News / Calgary

Fluoride debate: The Alex sees growing demand for dental services

The organization received municipal funding in 2011 to tackle tooth decay in children

The Alex - a non-profit group that provides dental care to underprivileged children - has seen a spike in demand for service.

Metro File

The Alex - a non-profit group that provides dental care to underprivileged children - has seen a spike in demand for service.

Denise Kokaram isn’t afraid of fluoride.  

Kokaram — program lead for The Alex Dental Health Bus — said even though the organization is helping more kids with dental issues every year, she knows there’s a vast majority of kids who aren’t getting proper dental care.

Part of the solution, she said, is fluoridated water.

The fluoride debate has resurfaced recently, after a University of Calgary study found the rate of tooth decay in children has increased ever since the city removed the additive from its drinking water.

In February 2011, council voted 10-3 to pull fluoride from taps. But in July 2012, the city injected one-time funding of $750,000 — or what it would normally spend on water fluoridation — into local dental-care programs for underprivileged kids.

The Alex Community Health Centre and CUPS received $585,000 and $165,000, respectively.

The Alex put that money into an endowment fund, where accumulated interest pays for its dental bus.

Kokaram said she’s heard the same arguments against the additive over — and over — again.

Arguments include bad parenting, lack of education, and that only a small fraction of the population benefit from fluoridated water, she said.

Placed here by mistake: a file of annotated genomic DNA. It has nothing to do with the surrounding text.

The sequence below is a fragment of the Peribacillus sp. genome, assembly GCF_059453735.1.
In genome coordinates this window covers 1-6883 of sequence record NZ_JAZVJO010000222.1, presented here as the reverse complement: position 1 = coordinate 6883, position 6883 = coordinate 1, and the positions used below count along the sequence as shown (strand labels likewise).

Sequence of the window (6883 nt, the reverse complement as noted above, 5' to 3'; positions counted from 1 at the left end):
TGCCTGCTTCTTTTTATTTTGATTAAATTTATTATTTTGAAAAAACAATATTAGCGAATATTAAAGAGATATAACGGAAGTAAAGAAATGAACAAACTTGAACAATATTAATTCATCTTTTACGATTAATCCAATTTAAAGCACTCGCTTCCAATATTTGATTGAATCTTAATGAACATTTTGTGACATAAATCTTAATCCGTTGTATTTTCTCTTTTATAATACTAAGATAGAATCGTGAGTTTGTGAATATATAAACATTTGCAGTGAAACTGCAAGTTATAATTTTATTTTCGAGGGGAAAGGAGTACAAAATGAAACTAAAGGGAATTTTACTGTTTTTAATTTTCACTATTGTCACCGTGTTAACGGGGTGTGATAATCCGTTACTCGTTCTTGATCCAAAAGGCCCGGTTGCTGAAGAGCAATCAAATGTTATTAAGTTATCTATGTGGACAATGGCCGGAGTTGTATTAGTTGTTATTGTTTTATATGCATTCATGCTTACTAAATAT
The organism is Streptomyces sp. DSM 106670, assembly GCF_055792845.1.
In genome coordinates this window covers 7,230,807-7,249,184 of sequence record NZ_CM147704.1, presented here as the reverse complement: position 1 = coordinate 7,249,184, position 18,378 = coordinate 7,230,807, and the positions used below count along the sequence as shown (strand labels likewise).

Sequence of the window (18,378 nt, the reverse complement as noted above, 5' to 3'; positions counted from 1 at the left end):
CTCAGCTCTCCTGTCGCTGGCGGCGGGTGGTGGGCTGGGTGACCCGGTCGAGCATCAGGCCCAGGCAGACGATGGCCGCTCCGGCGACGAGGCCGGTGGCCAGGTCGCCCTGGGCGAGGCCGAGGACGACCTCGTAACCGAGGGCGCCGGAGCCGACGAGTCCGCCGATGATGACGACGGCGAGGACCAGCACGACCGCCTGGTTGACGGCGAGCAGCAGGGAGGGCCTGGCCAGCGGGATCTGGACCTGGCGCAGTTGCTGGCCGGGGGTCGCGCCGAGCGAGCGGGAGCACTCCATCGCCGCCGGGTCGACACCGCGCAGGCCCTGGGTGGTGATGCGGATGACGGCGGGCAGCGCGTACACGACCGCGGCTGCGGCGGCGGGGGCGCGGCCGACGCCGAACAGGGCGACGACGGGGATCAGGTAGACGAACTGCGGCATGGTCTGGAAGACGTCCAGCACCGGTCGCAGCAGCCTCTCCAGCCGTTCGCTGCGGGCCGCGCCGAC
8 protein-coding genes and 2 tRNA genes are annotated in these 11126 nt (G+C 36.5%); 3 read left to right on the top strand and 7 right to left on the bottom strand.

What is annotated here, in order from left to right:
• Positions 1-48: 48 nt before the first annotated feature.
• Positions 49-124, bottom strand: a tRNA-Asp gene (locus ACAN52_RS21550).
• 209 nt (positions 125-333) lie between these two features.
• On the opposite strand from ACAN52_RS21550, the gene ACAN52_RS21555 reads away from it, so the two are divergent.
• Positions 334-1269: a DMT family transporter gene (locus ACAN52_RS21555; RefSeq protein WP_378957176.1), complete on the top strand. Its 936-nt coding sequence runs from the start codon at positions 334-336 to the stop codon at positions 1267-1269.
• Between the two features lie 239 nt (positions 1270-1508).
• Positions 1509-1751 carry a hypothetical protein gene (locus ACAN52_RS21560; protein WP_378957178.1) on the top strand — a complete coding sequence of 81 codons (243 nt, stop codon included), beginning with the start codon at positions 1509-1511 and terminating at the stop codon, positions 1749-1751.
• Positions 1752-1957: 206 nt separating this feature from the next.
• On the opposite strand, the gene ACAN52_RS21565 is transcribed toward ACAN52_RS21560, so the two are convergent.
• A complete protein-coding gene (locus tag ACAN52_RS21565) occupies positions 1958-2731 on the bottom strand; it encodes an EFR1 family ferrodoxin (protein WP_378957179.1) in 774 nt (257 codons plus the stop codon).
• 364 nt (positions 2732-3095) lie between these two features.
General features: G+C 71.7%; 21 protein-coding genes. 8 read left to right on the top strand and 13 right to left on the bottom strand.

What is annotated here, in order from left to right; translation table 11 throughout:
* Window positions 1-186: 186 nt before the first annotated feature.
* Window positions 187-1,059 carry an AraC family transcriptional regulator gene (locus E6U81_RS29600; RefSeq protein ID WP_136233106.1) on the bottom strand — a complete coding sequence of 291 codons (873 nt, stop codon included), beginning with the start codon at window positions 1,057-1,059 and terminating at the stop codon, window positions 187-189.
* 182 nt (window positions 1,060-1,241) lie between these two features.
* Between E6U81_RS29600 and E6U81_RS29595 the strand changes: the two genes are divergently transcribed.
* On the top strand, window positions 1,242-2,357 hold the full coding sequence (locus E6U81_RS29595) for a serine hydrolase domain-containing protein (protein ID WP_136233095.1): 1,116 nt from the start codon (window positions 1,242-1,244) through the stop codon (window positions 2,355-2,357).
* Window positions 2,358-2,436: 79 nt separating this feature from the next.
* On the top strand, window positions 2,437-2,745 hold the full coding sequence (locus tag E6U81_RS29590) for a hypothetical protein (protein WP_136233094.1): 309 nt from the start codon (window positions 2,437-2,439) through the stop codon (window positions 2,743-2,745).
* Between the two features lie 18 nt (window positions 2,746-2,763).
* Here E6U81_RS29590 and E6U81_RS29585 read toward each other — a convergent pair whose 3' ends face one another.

But poverty works differently, Kokaram added.

In fact, the Alex is serving families who fall under the working disadvantaged class — those who don’t qualify for government benefits but can’t afford health insurance.

“When it comes to $1,000 — the cost of treatment many of these kids need — families can’t pay that; they have to put food on the table and pay bills,” she said.

The move to pull fluoride from the city’s taps was spearheaded by Coun. Druh Farrell.

Along with costs, arguments for its removal included “mass-dosing” of the the population, and how fluoridation should be paid by the provincial government.

In 2011, councillors said they were disappointed Alberta Health Services (AHS) didn’t step up to provide solutions for low-income families that largely depend on fluoridation.

Farrell remains firm on that position, as do other councillors.  

“The city is clearly not in the role of health care,” Farrell said, adding the city went over and above by funding the Alex and CUPS.

However, fluoridation has largely been handled by municipalities. And Kokaram thinks it should stay that way.

But the provincial government has a role to play in dental health, Kokaram added. Things like re-evaluating requirements so the working disadvantaged can get proper dental-care.

Farrell said she’d support further capital investment in the Alex and CUPS, though she’s not sure other councillors would agree.

That funding is sorely needed, according to the Alex’s CEO Shelley Heartwell.

“Every year demand grows,” she said. “Going down the road we’re going to find it more difficult with the economy.”

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